Another participant shared that these concepts are not new, it’s just a new governmental body that doesn’t understand the history of STRH permitting, what it solved and how it’s working, let alone all the effort and work that went into getting to the improved state we are in today. She said this naïve directive will have unintentional and catastrophic consequences.
Council and Planning Department Silos
Two members of the council, Yuki Lei Sagimura and Tamara Paltin, attended and addressed some Minatoya List questions that were not a part of today’s discussion. One said she came to learn along with the public what the county was planning on doing. She elaborated that “we are singing to the choir,” and it’s the illegal STRH property owners that “we” need to be directing this conversation to, and that the county was not trying to do away with STRHs altogether. A thunderous and immediate eruption in unison corrected her that they are indeed planning on doing just that, eradicating all permitted STRHs. Tamara Paltin clarified that it is not her desire nor intention to interfere with permitted STRHs, and she is just there to learn what the county is doing like everyone else in attendance. She elaborated that her focus is on changes to short term rental rights of properties on the Minatoya List. Yes, bigger and separate topic to surface later in the year.
Ms. McLean commented multiple times that this effort is exclusive to permitted single-family dwellings, and does not include properties in the Minatoya List.
One family with a child suffering from cancer brought signs reading “Don’t take my job,” “Dad pays 4 Sully’s Chemo,” and a small child about 3 years old held a sign that read, “I’m Sully.” The patron of the family is a contractor employed by the vacation rental industry.
A young woman in her early 20s stood up and expressed that she has a cleaning business and can barely afford a room in a house now. Without her income that depends on the health of the vacation rental industry, she would not be able to afford even that level of accommodation, and said she spoke for many other youth on Maui.
Former Council Opposed
A former council member who served from 1995-2000 said to use the term “phase-out” is frightening and serious, unjust and unwarranted, and that a primary motive of “unknown neighbors” does not warrant this punitive action.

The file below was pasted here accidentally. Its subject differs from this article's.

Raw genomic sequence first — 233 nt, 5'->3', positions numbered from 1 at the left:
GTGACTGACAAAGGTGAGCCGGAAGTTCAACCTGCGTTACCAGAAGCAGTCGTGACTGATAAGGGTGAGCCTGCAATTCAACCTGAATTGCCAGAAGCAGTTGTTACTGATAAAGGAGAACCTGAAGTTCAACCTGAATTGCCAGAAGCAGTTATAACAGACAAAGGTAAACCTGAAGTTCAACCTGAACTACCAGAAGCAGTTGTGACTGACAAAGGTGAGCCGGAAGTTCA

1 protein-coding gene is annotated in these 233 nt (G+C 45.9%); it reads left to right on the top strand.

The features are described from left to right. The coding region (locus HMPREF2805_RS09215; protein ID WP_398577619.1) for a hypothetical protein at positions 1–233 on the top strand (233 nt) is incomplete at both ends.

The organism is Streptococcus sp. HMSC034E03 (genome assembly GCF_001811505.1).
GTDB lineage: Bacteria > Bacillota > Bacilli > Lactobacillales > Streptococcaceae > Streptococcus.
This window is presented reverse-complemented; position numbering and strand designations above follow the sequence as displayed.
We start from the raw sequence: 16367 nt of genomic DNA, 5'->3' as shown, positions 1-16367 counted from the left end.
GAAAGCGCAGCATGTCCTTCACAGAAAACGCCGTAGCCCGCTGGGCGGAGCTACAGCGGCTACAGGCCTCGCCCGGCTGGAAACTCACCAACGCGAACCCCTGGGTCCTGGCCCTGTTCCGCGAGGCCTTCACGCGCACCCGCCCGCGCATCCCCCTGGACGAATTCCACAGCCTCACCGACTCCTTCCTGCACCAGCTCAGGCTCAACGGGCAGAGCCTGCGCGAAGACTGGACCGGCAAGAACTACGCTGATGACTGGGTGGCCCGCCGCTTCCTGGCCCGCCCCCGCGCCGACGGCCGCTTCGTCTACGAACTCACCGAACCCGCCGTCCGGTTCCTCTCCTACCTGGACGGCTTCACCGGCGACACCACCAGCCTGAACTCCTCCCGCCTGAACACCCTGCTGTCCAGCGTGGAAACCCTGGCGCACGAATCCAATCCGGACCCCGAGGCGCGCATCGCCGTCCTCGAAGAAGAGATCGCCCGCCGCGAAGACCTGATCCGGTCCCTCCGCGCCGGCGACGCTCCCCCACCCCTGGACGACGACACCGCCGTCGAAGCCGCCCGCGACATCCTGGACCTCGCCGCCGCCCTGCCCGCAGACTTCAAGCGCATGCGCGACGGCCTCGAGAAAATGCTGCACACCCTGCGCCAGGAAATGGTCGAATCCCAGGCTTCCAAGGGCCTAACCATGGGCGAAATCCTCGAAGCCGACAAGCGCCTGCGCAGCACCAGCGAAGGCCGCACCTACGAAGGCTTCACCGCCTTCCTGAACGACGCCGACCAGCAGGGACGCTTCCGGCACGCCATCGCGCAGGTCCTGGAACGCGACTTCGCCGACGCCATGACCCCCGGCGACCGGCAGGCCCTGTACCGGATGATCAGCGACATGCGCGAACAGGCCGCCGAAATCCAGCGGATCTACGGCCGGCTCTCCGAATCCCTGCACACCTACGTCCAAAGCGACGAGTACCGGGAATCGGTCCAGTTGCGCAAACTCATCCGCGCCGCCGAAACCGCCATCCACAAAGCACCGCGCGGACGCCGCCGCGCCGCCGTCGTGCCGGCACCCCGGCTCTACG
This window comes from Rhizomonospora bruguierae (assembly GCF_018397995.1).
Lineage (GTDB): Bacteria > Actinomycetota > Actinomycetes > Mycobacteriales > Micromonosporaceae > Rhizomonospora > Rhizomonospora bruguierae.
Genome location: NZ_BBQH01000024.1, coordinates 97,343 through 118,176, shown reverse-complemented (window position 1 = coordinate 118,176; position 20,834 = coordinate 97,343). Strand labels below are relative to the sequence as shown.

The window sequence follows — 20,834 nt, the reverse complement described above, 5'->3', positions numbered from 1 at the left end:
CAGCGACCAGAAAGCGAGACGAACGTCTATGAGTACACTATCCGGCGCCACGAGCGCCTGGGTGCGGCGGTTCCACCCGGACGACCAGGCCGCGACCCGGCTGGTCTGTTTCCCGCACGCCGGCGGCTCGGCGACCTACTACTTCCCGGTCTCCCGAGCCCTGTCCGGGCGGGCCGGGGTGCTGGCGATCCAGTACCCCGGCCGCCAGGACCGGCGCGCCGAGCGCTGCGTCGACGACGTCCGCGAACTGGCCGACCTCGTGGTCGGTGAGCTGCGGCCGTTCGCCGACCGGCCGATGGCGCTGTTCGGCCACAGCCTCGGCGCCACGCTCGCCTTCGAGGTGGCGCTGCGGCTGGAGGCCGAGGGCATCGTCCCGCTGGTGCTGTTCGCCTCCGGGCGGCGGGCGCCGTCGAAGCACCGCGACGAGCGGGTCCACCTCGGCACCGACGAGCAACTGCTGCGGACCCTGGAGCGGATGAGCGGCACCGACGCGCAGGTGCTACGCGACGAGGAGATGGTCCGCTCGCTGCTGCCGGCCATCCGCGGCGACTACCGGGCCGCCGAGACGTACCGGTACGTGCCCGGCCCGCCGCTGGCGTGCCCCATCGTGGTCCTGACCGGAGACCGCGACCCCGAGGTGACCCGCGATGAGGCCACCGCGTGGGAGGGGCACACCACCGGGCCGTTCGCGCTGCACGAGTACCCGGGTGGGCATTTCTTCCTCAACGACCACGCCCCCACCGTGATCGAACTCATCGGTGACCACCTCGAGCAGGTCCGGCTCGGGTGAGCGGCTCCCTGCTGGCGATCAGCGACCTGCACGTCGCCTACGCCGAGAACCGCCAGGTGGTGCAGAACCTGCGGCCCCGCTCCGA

B&Bs Really Better?
One local resident said STRHs created a smoother environment for neighbors than B&B’s because the entire property is rented out to one “party,” who tend to like to keep to themselves, and enjoy it privately more so than B&B renters in single rooms. Her neighbor’s B&B houses multiple concurrent guests that fill up the driveway with cars and create tension and noise in common areas, which is both audible and visible in the neighborhood.
The turn out was huge. Hopeful attendants overfilled the conference room, interior hallways and staircases were elbow-room only, and lines formed throughout the lanai’s, and courtyards at every entrance around the building.
Please submit your comments below and check back for information resulting from Friday’s meeting and county next steps.
Affordable housing is a big problem on Maui and one I am passionate about helping to solve. I have been working with the public schools in Lahaina to understand what happened to teacher subsidized housing in Lahaina, and how it is that neighboring islands still can offer this support but Maui cannot. I worked with over 200 hundred families trying to get affordable housing on the west side and feel quite familiar with the housing situation and local needs here on the west side and the impact it has on our keiki and in the school systems. This is why I am unfortunately confident that revoking residential STRHs or Minatoya Listed TVRs will not solve affordable housing needs, and will reduce jobs and income in the workforce community. It’s the right cause, but the wrong action.
Mahalo no ko ‘oukou aloha a me ko ‘oukou kokua!